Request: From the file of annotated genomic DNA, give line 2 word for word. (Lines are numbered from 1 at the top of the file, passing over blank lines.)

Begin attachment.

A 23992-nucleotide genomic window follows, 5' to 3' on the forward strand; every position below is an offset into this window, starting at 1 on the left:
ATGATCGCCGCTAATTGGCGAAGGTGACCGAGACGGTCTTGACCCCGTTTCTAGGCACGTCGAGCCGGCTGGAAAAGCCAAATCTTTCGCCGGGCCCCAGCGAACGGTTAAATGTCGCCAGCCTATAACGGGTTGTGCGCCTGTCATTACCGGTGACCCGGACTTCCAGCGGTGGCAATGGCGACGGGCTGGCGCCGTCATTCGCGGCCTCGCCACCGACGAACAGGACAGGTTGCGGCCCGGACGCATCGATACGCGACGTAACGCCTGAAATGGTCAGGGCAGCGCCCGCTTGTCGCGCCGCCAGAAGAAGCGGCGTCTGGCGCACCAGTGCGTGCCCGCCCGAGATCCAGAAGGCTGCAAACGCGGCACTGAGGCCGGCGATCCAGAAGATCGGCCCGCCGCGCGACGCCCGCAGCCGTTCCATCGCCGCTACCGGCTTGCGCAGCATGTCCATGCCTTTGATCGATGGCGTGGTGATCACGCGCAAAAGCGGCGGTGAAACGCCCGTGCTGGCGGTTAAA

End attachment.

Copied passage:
ATGATCGCCGCTAATTGGCGAAGGTGACCGAGACGGTCTTGACCCCGTTTCTAGGCACGTCGAGCCGGCTGGAAAAGCCAAATCTTTCGCCGGGCCCCAGCGAACGGTTAAATGTCGCCAGCCTATAACGGGTTGTGCGCCTGTCATTACCGGTGACCCGGACTTCCAGCGGTGGCAATGGCGACGGGCTGGCGCCGTCATTCGCGGCCTCGCCACCGACGAACAGGACAGGTTGCGGCCCGGACGCATCGATACGCGACGTAACGCCTGAAATGGTCAGGGCAGCGCCCGCTTGTCGCGCCGCCAGAAGAAGCGGCGTCTGGCGCACCAGTGCGTGCCCGCCCGAGATCCAGAAGGCTGCAAACGCGGCACTGAGGCCGGCGATCCAGAAGATCGGCCCGCCGCGCGACGCCCGCAGCCGTTCCATCGCCGCTACCGGCTTGCGCAGCATGTCCATGCCTTTGATCGATGGCGTGGTGATCACGCGCAAAAGCGGCGGTGAAACGCCCGTGCTGGCGGTTAAA